With the exception of some visual art, words are always apprehended in a set order. For images, that order is called “linear.” Words are read in linear order too–but no one bothers stating that because it’s self-evident. And also nearly inevitable. While you could read the words in this paragraph non-lineally (read the first word of each flush-left line, for instance), readers rarely do. That’s because they’re “reading.”

The non-linear relationships between images, however, are more significant on a comics page. If linear order were all that matters, this six-image sequence (of two figures speaking to each other by phone from two phone booths) would always be apprehended as follows:

Those images are based on Audrey Hepburn and Cary Grant from the 1963 action-comedy Charade (which is in public domain, and so fair game for my abstract adaptations). When arranged on a page, they produce a 3×2 grid:

That arrangement assumes a z-path viewing path. But the same arrangement viewed as two columns of three images each (instead of as three rows of two panels images each) would produce an n-path and so a different “linear” order:

This image has an empty alt attribute; its file name is phone-5.png

This image has an empty alt attribute; its file name is phone-4.png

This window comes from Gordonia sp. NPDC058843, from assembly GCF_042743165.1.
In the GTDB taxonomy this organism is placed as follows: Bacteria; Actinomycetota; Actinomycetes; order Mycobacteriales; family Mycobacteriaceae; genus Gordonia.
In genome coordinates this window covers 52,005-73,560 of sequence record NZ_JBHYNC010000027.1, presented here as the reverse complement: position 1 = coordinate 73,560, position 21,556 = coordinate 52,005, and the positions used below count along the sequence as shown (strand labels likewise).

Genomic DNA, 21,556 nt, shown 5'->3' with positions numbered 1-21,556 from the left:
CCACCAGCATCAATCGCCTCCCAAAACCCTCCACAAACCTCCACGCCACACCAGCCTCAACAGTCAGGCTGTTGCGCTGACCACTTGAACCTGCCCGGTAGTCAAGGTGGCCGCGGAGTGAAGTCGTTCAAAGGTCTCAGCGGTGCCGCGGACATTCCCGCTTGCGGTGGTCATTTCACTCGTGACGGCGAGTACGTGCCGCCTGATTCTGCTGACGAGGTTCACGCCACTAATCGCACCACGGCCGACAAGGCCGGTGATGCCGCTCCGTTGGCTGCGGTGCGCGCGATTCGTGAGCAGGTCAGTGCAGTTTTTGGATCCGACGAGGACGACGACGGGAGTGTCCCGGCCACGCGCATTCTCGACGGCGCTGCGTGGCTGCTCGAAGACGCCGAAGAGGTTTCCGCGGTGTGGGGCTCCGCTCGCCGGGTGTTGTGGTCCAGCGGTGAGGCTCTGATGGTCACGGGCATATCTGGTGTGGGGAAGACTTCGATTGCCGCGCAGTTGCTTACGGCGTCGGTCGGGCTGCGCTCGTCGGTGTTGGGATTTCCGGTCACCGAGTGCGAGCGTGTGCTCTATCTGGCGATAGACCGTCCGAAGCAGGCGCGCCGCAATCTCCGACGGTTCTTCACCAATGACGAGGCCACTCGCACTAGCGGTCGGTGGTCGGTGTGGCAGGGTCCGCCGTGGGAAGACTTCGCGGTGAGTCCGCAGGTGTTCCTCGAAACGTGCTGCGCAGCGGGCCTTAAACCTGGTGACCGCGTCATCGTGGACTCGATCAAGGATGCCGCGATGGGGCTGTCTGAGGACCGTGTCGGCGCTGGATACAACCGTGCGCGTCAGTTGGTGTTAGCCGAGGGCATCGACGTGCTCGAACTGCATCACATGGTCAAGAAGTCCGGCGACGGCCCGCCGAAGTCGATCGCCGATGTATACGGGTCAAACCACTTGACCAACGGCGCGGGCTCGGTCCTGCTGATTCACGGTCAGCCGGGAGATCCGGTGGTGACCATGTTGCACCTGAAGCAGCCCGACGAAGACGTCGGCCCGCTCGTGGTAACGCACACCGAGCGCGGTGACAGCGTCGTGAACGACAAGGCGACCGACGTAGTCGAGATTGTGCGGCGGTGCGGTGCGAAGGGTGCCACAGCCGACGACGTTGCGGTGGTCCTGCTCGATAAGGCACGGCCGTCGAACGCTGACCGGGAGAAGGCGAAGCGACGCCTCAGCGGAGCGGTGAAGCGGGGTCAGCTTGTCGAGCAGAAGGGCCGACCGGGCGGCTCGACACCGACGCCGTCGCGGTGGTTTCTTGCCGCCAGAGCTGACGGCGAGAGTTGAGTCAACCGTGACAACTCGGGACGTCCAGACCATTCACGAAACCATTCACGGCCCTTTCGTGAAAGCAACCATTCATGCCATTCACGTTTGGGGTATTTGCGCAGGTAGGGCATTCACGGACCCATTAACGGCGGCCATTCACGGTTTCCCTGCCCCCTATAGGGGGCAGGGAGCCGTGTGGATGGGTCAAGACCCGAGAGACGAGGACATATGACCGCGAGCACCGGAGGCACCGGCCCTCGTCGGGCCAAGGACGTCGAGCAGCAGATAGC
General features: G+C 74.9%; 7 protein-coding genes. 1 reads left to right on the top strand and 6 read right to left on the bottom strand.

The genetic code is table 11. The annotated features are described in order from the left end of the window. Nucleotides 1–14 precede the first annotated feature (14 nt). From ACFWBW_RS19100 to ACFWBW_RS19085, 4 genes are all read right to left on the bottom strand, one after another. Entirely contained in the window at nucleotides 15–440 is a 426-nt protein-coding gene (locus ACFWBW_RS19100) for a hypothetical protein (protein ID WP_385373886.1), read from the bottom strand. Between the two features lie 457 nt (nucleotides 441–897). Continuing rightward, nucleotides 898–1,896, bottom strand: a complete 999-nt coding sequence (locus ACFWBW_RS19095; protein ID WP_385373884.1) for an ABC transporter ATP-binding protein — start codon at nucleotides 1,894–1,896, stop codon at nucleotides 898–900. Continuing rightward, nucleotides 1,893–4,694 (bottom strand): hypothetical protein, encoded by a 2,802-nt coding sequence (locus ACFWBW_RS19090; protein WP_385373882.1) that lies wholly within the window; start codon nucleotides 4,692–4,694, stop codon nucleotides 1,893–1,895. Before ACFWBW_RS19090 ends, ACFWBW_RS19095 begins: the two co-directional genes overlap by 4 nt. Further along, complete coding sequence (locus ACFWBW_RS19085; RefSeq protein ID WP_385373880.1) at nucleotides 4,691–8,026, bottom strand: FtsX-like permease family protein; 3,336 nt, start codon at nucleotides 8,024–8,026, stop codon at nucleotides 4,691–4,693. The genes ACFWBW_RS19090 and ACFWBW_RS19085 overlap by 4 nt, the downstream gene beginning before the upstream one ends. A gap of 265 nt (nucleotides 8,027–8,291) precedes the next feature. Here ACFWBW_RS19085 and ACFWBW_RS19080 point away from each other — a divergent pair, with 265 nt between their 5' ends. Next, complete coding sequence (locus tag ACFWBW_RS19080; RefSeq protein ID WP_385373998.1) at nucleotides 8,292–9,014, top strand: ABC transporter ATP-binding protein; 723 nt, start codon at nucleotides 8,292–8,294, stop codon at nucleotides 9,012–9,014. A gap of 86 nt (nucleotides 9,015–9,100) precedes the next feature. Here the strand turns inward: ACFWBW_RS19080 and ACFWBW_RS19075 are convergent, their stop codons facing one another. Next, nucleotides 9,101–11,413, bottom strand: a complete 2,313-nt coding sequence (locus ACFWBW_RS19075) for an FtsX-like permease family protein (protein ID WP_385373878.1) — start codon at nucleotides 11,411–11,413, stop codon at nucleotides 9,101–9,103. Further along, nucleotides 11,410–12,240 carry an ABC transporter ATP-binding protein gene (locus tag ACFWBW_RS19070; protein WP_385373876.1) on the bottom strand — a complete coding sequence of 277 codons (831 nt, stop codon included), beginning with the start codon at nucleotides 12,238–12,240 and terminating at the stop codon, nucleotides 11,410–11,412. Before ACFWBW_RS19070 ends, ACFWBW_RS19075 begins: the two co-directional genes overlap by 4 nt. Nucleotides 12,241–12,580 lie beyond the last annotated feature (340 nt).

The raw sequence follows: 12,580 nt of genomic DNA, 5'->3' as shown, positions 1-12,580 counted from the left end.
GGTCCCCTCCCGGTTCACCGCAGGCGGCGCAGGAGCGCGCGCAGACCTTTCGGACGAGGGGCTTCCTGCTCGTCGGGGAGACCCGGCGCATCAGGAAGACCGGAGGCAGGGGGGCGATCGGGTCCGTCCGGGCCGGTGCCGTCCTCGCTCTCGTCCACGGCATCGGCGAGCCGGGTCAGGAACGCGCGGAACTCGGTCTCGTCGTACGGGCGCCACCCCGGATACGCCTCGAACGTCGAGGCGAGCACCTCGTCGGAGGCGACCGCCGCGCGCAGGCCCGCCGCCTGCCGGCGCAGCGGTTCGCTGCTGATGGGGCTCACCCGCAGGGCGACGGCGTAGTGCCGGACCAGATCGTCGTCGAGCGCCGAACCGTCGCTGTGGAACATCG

This image has an empty alt attribute; its file name is phone-2.png

This image has an empty alt attribute; its file name is phone-6.png

Transposing that linear order into its own z-path produces this page arrangement:

If words were involved (and so actual “reading”), the sequence order would be set. But since the images are wordless, their order is ambiguous. I’m not even convinced a viewer necessarily begins in the top left corner or ends in the top right corner, though both z-path and n-path dictates it. I suspect viewers approach the wordless page holistically, beginning wherever their eyes are most attracted and roaming in any and multiple direction afterwards. That’s not to say viewers don’t assume the image content is chronological. I suspect they do. But appreciating the temporal relationships of the depicted moments relative to the story world does not require viewing them in that temporal order.

In terms of page space, when the eye travels “up,” viewers know they are moving to images depicting earlier moments, and when the eye travels “down,” viewers know they are moving to images depicting later moments. It’s also possible to experience different temporal relationships (some images might be understood as occurring simultaneously, for instance). But however the images are ordered in the depicted time span of the story world, the order of viewing is independent. Viewers control both pace and direction.